Bike, camera, action: Strava adds video uploads to activities

An engaging update from Strava has just landed.

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Strava’s long streak of updates – which saw the addition of an off-road specific interface just last week – has continued. As of today, the exercise platform has begun to roll out video, appearing in feeds alongside pictures and maps. 

Multiple clips of up to 30 seconds can be added to activities, with the process working in the same way as when a user adds photos, and supporting both landscape or portrait modes. If a video runs longer than 30 seconds, it’ll automatically get trimmed to length (from the start, it seems).

From an outsider perspective, it seems like a pretty nice addition to the app. On one hand, a video can offer inspiration in a way a map may not, and there could also be benefits for route planning – seeing how rocky or exposed a route is, or how much traffic there is.

On the flipside, it’s surely just a matter of time before outdoor content creators and influencers get in on the act – which could be fun for grabby TikTok-esque entertainment, or could be a portal to the infiltration of branded content. We shall see.    

Strava says the roll-out will take a few weeks before the feature reaches all Strava’s millions of users, and it’s available for all athletes – not just paid members. It’s early days so not everyone in your feed will have it yet, but if you’d like to get an idea of how it looks in action, here’s Phil Gaimon’s Strava video debut.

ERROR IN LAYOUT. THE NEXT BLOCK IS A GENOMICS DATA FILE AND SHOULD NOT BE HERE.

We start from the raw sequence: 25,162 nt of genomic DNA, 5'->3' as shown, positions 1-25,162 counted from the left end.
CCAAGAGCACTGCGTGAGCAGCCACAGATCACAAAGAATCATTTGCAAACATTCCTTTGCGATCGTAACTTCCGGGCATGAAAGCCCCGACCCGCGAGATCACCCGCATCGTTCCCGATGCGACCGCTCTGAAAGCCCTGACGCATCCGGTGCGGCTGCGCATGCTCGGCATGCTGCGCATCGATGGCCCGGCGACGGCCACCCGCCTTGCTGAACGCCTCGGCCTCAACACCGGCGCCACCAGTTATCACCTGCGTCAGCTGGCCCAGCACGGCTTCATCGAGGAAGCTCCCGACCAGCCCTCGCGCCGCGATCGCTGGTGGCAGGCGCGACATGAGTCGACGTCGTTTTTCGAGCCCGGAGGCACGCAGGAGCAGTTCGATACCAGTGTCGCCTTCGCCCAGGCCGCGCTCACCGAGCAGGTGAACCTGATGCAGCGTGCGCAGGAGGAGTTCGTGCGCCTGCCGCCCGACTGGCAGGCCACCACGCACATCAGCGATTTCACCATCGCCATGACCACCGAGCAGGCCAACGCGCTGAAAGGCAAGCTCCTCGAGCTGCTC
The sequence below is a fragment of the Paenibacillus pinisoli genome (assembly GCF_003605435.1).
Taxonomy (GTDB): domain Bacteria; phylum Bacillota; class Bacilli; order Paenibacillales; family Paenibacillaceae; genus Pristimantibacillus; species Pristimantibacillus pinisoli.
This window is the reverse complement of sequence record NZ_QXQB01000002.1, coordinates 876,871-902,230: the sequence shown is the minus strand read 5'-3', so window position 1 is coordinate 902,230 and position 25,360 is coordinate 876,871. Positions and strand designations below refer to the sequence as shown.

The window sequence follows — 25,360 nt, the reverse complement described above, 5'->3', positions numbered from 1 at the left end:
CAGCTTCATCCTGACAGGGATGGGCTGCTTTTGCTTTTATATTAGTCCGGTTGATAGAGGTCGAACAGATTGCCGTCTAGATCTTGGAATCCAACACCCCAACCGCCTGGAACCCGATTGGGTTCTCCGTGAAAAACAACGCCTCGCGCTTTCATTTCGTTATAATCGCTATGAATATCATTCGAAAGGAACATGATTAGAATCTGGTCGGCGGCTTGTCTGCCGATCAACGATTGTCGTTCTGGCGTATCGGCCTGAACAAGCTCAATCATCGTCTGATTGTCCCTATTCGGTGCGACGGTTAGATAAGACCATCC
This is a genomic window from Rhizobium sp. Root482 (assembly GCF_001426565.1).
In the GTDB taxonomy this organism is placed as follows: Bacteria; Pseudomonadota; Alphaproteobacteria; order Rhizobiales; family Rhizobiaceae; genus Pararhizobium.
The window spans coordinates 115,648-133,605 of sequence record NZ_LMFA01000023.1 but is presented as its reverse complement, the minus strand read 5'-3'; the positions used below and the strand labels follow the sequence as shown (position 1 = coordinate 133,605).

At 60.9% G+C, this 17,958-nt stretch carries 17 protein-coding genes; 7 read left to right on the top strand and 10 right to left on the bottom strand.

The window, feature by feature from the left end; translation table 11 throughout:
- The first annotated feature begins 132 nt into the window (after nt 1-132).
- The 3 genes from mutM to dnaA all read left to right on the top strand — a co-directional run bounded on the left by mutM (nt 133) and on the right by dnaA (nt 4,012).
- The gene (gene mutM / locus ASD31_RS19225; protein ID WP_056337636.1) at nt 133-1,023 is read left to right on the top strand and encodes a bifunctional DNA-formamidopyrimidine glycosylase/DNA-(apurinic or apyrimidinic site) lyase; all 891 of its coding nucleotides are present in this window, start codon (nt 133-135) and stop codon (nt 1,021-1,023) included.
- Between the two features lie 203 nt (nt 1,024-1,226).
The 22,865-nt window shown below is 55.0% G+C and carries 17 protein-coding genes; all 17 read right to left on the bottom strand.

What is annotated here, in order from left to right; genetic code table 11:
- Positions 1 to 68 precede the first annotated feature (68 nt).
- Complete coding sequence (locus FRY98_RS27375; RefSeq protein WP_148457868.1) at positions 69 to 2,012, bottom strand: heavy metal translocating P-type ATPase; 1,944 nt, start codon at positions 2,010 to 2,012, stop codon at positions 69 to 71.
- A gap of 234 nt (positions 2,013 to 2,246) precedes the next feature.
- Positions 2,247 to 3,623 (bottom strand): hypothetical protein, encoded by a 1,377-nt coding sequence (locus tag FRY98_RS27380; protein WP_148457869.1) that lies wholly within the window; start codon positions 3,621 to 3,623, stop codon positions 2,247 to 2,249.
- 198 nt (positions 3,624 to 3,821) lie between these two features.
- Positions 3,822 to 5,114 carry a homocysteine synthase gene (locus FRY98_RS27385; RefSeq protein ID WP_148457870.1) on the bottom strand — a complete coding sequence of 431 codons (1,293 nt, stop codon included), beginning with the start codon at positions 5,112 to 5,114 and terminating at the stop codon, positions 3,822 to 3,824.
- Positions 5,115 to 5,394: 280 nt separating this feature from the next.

Video is the headline feature of this latest swathe of updates, but there are a couple of more modest arrivals that are quite useful. 

For starters, there’s now the ability to embed activities on the web version of the app – which hasn’t been possible before, and is why if you’ve been reading articles about Strava on CyclingTips in the past, a static screenshot of an activity is about as exciting as the visuals have gotten.

Now, to embed you just click ‘Get embed code’ in the upper right hand corner of the activity. Here, take a look at Alexander Kristoff’s ‘Lunch Ride’ (stage four of the Tour de Suisse):

You can now tag other Strava users (@ insert_your_bicycle_friend’s_name_here) in activity descriptions, which you couldn’t do before. 

And then, of course, there’s the trail sports update that my colleague Ronan wrote about recently, which incorporates 3D mapping, places of interest, and many of the other recent additions to the Strava platform.

With a fast-growing global community of millions of athletes to keep engaged, the activity-tracking giant isn’t sitting around.

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